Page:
Share Email Print
cover

Proceedings Paper

Video data compression using MPEG-2 and frame decimation
Author(s): Jon C. Leachtenauer; Mark Richardson; Paul Garvin
Format Member Price Non-Member Price
PDF $14.40 $18.00

Paper Abstract

Video systems have seen a resurgence in military applications since the recent proliferation of unmanned aerial vehicles (UAVs). Video system offer light weight, low cost, and proven COTS technology. Video has not proven to be a panacea, however, as generally available storage and transmission systems are limited in bandwidth. Digital video systems collect data at rates of up to 270 Mbs; typical transmission bandwidths range from 9600 baud to 10 Mbs. Either extended transmission times or data compression are needed to handle video bit streams. Video compression algorithm have been developed and evaluated in the commercial broadcast and entertainment industry. The Motion Pictures Expert Group developed MPEG-1 to compress videos to CD ROM bandwidths and MPEG-2 to cover the range of 5-10 Mbs and higher. Commercial technology has not extended to lower bandwidths, nor has the impact of MPEG compression for military applications been demonstrated. Using digitized video collected by UAV systems, the effects of data compression on image interpretability and task satisfaction were investigated. Using both MPEG-2 and frame decimation, video clips were compressed to rates of 6MPS, 1.5 Mbs, and 0.256 Mbs. Experienced image analysts provided task satisfaction estimates and National Image Interpretability Rating Scale ratings on the compressed and uncompressed video clips. Result were analyzed to define the effects of compression rate and method on interpretability and task satisfaction. Lossless compression was estimated to occur at approximately 10 Mbs and frame decimation was superior to MPEG-2 at low bit rates.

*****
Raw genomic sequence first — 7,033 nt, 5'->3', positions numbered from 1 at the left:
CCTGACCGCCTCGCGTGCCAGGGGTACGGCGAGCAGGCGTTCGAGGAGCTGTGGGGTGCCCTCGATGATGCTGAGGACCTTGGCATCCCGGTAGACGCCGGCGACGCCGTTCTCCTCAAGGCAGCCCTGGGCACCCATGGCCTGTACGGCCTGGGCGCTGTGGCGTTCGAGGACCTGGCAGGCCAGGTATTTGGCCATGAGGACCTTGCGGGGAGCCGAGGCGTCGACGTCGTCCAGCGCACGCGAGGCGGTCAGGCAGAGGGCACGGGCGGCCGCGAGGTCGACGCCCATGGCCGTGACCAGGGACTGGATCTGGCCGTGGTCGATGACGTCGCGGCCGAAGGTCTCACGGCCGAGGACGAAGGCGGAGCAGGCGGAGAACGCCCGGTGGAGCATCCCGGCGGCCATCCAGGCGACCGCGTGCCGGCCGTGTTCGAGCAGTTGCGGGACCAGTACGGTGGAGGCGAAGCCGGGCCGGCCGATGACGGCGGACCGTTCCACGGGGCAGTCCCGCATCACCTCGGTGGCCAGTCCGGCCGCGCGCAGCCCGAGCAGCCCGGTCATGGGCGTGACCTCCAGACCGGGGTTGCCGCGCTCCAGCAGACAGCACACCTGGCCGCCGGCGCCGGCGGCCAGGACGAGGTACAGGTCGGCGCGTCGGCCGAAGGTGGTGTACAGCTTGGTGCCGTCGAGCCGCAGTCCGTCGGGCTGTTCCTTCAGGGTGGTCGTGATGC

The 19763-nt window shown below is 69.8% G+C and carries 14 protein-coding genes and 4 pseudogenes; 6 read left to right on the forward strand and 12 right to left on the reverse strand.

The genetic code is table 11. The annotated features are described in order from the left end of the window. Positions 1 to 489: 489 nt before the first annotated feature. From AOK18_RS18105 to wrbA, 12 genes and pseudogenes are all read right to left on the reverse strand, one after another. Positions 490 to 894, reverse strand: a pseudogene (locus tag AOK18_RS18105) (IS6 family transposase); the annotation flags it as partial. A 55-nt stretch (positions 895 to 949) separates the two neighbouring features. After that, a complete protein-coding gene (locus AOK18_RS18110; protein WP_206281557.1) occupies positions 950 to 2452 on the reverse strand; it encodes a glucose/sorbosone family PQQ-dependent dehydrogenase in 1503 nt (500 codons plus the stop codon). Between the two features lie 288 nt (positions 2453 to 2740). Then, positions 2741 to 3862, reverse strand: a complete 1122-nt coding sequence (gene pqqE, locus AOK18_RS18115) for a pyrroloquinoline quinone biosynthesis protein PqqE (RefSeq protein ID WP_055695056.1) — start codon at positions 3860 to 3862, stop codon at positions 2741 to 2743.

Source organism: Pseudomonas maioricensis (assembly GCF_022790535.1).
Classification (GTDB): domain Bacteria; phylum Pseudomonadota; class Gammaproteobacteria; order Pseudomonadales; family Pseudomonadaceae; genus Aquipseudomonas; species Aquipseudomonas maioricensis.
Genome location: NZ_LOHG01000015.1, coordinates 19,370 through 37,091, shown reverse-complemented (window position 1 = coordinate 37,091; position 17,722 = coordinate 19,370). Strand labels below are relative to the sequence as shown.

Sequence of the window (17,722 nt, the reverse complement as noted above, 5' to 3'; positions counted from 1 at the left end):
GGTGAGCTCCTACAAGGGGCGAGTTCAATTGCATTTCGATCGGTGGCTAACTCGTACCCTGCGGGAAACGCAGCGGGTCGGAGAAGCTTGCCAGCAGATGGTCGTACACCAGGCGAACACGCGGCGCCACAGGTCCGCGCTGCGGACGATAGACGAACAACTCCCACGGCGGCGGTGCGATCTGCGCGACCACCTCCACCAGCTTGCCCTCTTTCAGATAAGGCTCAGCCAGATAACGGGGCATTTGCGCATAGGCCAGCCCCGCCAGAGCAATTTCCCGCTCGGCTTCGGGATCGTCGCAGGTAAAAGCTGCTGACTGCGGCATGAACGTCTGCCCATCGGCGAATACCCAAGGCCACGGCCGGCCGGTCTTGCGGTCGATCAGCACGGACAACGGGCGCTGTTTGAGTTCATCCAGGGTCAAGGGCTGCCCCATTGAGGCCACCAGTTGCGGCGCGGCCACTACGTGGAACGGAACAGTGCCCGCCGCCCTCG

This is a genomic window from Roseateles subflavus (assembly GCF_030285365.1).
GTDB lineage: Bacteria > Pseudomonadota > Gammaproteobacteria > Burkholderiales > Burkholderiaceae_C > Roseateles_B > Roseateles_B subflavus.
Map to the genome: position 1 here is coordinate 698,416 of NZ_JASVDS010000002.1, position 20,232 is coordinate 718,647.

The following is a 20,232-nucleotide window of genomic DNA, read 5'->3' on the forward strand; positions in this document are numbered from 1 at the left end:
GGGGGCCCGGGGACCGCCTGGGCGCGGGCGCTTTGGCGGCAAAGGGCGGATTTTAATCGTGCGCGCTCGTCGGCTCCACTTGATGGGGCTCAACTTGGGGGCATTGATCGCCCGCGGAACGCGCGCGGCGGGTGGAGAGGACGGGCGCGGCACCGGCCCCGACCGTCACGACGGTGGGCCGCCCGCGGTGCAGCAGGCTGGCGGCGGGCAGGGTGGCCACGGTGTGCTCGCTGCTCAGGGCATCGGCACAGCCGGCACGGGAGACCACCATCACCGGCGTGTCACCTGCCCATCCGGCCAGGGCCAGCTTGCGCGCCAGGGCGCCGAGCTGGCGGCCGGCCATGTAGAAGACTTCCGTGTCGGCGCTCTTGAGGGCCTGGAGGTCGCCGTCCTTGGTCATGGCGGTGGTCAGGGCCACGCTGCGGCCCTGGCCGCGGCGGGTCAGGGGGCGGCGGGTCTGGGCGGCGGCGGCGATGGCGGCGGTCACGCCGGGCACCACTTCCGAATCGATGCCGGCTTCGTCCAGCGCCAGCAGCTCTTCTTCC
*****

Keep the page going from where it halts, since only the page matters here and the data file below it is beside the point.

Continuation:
Paper Details

Date Published: 21 July 1999
PDF: 11 pages
Proc. SPIE 3716, Visual Information Processing VIII, (21 July 1999); doi: 10.1117/12.354716
Show Author Affiliations
Jon C. Leachtenauer, ERIM International, Inc. (United States)
Mark Richardson, ERIM International, Inc. (United States)
Paul Garvin, Autometric Inc. (United States)


Published in SPIE Proceedings Vol. 3716:
Visual Information Processing VIII
Stephen K. Park; Richard D. Juday, Editor(s)

© SPIE. Terms of Use
Back to Top